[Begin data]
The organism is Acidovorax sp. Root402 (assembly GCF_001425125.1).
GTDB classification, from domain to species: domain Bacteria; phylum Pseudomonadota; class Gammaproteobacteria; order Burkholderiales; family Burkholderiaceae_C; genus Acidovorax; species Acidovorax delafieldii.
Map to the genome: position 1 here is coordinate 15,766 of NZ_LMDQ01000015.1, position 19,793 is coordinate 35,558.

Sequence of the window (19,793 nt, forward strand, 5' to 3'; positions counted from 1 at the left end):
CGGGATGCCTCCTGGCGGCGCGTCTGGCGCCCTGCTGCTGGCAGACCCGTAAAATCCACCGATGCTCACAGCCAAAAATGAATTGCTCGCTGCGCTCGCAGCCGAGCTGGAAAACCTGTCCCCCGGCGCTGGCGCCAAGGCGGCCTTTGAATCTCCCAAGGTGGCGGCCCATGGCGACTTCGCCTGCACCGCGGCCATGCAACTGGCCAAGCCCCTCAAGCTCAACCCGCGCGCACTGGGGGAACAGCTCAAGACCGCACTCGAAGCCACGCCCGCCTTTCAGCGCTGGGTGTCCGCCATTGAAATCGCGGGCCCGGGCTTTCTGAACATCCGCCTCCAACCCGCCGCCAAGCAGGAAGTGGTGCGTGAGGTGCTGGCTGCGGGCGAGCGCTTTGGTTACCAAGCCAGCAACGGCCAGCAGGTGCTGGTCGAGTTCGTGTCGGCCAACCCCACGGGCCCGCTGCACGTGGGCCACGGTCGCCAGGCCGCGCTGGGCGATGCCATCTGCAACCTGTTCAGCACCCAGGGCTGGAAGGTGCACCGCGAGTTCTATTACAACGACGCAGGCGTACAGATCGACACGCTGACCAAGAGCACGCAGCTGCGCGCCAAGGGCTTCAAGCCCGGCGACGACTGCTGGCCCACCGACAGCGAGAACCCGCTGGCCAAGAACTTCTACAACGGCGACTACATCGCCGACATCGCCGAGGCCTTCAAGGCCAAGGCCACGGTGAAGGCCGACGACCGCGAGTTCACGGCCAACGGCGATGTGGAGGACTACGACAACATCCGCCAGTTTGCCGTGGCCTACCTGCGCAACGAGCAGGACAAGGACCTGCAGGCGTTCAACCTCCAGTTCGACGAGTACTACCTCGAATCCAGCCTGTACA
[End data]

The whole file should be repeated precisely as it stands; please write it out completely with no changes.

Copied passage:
The organism is Acidovorax sp. Root402 (assembly GCF_001425125.1).
GTDB classification, from domain to species: domain Bacteria; phylum Pseudomonadota; class Gammaproteobacteria; order Burkholderiales; family Burkholderiaceae_C; genus Acidovorax; species Acidovorax delafieldii.
Map to the genome: position 1 here is coordinate 15,766 of NZ_LMDQ01000015.1, position 19,793 is coordinate 35,558.

Sequence of the window (19,793 nt, forward strand, 5' to 3'; positions counted from 1 at the left end):
CGGGATGCCTCCTGGCGGCGCGTCTGGCGCCCTGCTGCTGGCAGACCCGTAAAATCCACCGATGCTCACAGCCAAAAATGAATTGCTCGCTGCGCTCGCAGCCGAGCTGGAAAACCTGTCCCCCGGCGCTGGCGCCAAGGCGGCCTTTGAATCTCCCAAGGTGGCGGCCCATGGCGACTTCGCCTGCACCGCGGCCATGCAACTGGCCAAGCCCCTCAAGCTCAACCCGCGCGCACTGGGGGAACAGCTCAAGACCGCACTCGAAGCCACGCCCGCCTTTCAGCGCTGGGTGTCCGCCATTGAAATCGCGGGCCCGGGCTTTCTGAACATCCGCCTCCAACCCGCCGCCAAGCAGGAAGTGGTGCGTGAGGTGCTGGCTGCGGGCGAGCGCTTTGGTTACCAAGCCAGCAACGGCCAGCAGGTGCTGGTCGAGTTCGTGTCGGCCAACCCCACGGGCCCGCTGCACGTGGGCCACGGTCGCCAGGCCGCGCTGGGCGATGCCATCTGCAACCTGTTCAGCACCCAGGGCTGGAAGGTGCACCGCGAGTTCTATTACAACGACGCAGGCGTACAGATCGACACGCTGACCAAGAGCACGCAGCTGCGCGCCAAGGGCTTCAAGCCCGGCGACGACTGCTGGCCCACCGACAGCGAGAACCCGCTGGCCAAGAACTTCTACAACGGCGACTACATCGCCGACATCGCCGAGGCCTTCAAGGCCAAGGCCACGGTGAAGGCCGACGACCGCGAGTTCACGGCCAACGGCGATGTGGAGGACTACGACAACATCCGCCAGTTTGCCGTGGCCTACCTGCGCAACGAGCAGGACAAGGACCTGCAGGCGTTCAACCTCCAGTTCGACGAGTACTACCTCGAATCCAGCCTGTACA